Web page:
|Santa Cruz Sentinel,
Calif.McClatchy-Tribune Regional News
Aug. 14, 2011--The city of Santa Cruz probably feels snake bit when approaching the state Coastal Commission.
For the second time in the past year presenting a major project, the city has found itself on the outside looking in as appointed commissioners could not be persuaded their applications passed scrutiny according to the Local Coastal Act.
In the Arana Gulch proposal, commissioners still haven't bought the city's contention that a path through the coastal greenbelt isn't a transportation project disguised as a tar plant management plan.
Then Thursday, in a vote that would have allowed the La Bahia hotel project to finally get built, commissioners stunned city officials and the hotel developers by turning down a request for a height waiver. In turning down the application by a 6-4 vote two commissioners were absent, the commission went against the staff report recommending approval.
Afterward, a representative of the developer, Barry Swenson Builder, said the project was dead.
With it goes years, if not decades, of planning for a higher-end hotel in the city's main tourist area.
One Coastal Commissioner is getting a lot of blame, again, for the his vote: Santa Cruz County Supervisor Mark Stone, the current vice chairman of the appointed 12-member panel.
Stone's lack of support for the Arana Gulch plan, which is still alive, was later cited as influencing other commissioners. The thinking goes that if the local member of the Coastal
Commission doesn't support a local project, what does that say about how other commissioners should vote?
Stone has said his first duty is to uphold the Coastal Act and not be a rubber stamp for city-approved projects. But his refusal to disclose his opinions about the project or discuss his vote has caused anger and resentment, with some local electeds saying Stone might be more interested in courting labor and environmentalist support for a possible bid for state office than in working with them. If Stone knows the answer to this, he isn't saying.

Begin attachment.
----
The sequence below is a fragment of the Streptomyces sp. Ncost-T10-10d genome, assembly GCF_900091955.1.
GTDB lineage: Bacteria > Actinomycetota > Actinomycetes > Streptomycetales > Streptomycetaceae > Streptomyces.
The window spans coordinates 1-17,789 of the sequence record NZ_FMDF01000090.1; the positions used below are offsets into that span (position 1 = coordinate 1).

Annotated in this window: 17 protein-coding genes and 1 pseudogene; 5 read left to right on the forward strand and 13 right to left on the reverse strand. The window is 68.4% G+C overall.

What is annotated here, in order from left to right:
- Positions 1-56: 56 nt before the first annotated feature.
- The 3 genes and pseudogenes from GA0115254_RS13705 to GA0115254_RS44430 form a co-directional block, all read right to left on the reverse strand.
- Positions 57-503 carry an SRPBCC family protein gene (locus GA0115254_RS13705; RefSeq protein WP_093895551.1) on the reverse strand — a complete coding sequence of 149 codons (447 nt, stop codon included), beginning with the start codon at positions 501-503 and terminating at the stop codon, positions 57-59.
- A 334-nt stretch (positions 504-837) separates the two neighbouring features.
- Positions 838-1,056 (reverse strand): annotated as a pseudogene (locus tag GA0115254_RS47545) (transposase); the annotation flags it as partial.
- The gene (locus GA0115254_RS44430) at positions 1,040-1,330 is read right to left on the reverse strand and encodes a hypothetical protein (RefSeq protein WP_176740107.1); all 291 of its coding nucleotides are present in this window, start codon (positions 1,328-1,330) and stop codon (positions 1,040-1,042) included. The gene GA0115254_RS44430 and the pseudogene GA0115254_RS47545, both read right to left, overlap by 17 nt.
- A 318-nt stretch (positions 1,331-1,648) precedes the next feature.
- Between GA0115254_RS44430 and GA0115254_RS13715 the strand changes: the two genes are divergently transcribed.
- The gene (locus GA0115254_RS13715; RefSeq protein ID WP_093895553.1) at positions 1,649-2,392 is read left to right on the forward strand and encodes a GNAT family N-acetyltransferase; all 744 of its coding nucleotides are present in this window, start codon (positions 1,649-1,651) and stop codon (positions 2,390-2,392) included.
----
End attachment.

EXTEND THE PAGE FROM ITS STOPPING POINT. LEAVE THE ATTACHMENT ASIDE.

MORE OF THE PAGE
Once again, opponents seemed to do a more effective job of staying on point with what was wrong with a project request as it applied to local or state regulations. Their arguments were echoed in some of the comments made Thursday by commissioners.
What's particularly galling is that the Beach Area is hardly a pristine stretch of California coastline. The La Bahia is crumbling and the area is dominated by an amusement park and the Municipal Wharf.
But the Coastal Act is what it is, and applies to touristy areas as well as Big Sur.
Meanwhile, the Santa Cruz City Council and city staff have done what they can to boost the local tourist industry, which would bring in badly needed revenue and equally desired jobs.
First, a proposal to revamp the Dream Inn hotel that would have brought the city a conference center, was shot down after encountering opposition.
Then the Swenson proposal, which counted on financial support from the Santa Cruz Seaside Co., owners of the Beach Boardwalk and the existing La Bahia building, started its long and torturous journey through the thicket of rules, regulations and agencies.
Now, after millions of dollars, years of compromises and design changes, it appears dead.
What's next for the city and developers in the Beach Area? Coastal commissioners also indicated that any hotel on the La Bahia site should start with restoring more of the La Bahia building Swenson didn't think this could pencil out.
Perhaps another hotel or tourist facility could be designed to incorporate a refurbished, but still standing, La Bahia.
Perhaps. But, opponents to a Santa Cruz project seem to have prevailed again -- which should make any future developer wary about starting over.
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Copyright (c) 2011, Santa Cruz Sentinel, Calif.
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